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Budget 2011: Train to gain – can George save the NEETs?


Train to gain? We should think so! The 2011 budget, delivered by George Osborne on 23 March 2011, highlighted something familiar to all those who work in training and recruitment – a lack of skills is hampering our financial recovery, not helped by an education system many believe is lacking to teach the workers of tomorrow the real skills they will need. Can George save the NEETs?

In his speech Mr Osborne claimed he wanted the UK to become a “more educated workforce that is the most flexible in Europe”.

He then promised to help stimulate growth and curb youth unemployment by building upon the apprenticeship schemes available claiming he will fund 50,000 new places for young people struggling to find work. He also announced a £300m package to fund 100,000 extra places on a scheme run by Jobcentre Plus, under which the government pays for young people to continue receiving jobseeker's allowance during a two-month work placement and promised to meet half the cost of 40,000 new apprenticeships. It is reported that least 10,000 of these will be for the most highly skilled trades with many of them created in fast-growing small and medium-sized firms. He is also creating an additional 10 new enterprise zones.

In addition he has announced the government will fund 24 new technical colleges, building on the 12 already announced.

However, he has officially downgraded the original projections for growth in GDP. The forecast for unemployment to peak in 2011 remains awhile GDP growth has been revised down to 1.7%. However, optimistically, growth is expected to be 2.5% next year.

The pledge has been widely welcomed by the industry with Denise Keating, CEO, Employers Forum on Age, saying: “With youth unemployment is at its highest ever, it’s about time that the Government did something to help this sector of the population. If 18-24 year olds spend a significant time out of work and on benefits, they may never develop the discipline and determination necessary to seek and hold down a job. This causes permanent scars, reduces confidence and increases the chances of being unemployed in later years.”

Katerina Rudiger, CIPD skills adviser, was also largely supportive of the measures to increase skills and boost jobs. She said: “It is more important than ever for the Government to invest in the right skills to aid economic recovery. The increased workplace-based training funding, especially for 40,000 extra apprenticeships, will allow British businesses to grow and become more competitive through their people. The focus on highly skilled trades, also through the creation of 24 new technical colleges, is a welcome step in the right direction as more needs to be done to improve the quality and reputation of the vocational education on offer for young people.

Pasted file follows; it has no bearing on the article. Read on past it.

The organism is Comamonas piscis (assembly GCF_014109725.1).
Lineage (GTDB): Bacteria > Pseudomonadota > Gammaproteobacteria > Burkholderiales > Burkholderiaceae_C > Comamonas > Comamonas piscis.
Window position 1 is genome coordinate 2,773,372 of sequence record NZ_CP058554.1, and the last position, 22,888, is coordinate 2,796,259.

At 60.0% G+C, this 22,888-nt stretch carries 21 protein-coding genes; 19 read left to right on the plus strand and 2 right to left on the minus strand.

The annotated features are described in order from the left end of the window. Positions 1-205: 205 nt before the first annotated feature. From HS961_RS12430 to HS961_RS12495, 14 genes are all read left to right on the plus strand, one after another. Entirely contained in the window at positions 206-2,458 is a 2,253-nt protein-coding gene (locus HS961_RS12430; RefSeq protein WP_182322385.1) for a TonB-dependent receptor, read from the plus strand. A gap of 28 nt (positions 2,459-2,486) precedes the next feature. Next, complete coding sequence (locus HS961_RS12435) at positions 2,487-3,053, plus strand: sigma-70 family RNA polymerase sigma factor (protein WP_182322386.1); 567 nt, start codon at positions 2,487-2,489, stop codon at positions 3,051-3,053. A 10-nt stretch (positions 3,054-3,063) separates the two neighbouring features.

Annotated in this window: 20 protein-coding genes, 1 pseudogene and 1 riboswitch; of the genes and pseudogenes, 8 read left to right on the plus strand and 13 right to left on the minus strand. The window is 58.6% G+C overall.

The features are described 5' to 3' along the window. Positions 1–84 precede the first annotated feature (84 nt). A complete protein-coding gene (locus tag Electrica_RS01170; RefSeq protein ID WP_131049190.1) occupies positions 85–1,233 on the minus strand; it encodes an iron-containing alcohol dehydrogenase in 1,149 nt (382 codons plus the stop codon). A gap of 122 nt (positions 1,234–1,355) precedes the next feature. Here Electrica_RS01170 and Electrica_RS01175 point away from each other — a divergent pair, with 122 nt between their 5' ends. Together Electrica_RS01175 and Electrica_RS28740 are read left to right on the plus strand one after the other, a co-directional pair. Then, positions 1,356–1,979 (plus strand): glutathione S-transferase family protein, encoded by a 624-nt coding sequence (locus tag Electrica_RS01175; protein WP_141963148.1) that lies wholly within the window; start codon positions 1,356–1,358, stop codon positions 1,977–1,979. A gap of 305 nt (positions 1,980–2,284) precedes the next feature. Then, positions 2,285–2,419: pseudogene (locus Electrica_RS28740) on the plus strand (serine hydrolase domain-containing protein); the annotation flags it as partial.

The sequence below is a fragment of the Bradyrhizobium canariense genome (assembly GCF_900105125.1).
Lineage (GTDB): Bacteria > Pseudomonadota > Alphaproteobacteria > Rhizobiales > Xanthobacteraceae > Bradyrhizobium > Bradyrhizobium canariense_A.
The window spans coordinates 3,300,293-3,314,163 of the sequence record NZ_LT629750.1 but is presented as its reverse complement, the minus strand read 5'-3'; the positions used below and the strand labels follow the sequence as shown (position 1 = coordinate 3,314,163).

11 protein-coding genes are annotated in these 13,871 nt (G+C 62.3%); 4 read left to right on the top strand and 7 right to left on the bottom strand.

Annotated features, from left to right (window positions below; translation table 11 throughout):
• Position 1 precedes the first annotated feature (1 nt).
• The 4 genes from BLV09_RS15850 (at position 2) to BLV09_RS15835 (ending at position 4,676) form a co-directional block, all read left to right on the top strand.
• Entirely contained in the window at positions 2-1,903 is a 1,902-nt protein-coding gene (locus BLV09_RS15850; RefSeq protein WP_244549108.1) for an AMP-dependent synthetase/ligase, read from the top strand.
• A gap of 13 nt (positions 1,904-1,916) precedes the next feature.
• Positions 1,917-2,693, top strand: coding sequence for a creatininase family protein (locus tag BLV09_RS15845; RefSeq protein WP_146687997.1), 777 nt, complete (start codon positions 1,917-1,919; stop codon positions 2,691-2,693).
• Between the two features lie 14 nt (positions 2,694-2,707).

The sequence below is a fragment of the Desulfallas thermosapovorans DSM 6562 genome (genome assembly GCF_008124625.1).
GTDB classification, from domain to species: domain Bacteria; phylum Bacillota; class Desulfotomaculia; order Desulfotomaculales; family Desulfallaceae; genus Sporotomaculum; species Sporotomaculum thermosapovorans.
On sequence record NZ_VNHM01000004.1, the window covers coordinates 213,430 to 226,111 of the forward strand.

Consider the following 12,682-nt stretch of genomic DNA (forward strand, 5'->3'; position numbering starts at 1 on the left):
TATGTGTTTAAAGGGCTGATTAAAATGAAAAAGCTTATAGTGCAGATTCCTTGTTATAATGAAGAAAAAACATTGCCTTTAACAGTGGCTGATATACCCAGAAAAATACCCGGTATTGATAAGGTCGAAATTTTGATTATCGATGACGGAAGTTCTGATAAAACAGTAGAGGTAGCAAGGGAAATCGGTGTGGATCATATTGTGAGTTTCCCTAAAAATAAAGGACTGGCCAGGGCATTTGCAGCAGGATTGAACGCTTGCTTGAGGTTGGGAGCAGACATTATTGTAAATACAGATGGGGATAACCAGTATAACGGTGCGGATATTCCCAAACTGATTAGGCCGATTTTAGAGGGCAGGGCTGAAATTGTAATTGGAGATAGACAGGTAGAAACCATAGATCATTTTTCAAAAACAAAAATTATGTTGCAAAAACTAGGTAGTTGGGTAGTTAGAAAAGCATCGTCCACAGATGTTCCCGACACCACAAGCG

“On top of this, the increased funding of work placements for young people is an efficient way to target youth unemployment, helping to break the vicious circle of no experience/no job and give young people an opportunity to develop and demonstrate the skills and commitment employers need.”

Ruth Spellman, chief executive of CMI, gave her view: “The fact that work experience schemes are being extended to 100,000 young people and that 40,000 Apprenticeships will be delivered as a result of today’s Budget is clearly a good thing, but education must be based on the needs of employers. True entrepreneurialism and genuine ‘readiness for work’ will only be created if schools and employers are able to work together to deliver qualifications that equip pupils with the tangible skills missing from today’s workplaces.”

Kirsty McHugh, Chief Executive of the Employment Related Services Association (ERSA), which represents welfare to work providers, added a cautionary note: “The OBR’s downgrading of projections for the growth in GDP is a cause for concern. The welfare to work industry is busy preparing for the launch of the Work Programme this summer which will help the unemployed overcome the barriers that are preventing them from gaining work. However whether this leads to job outcomes is contingent on the jobs being available.”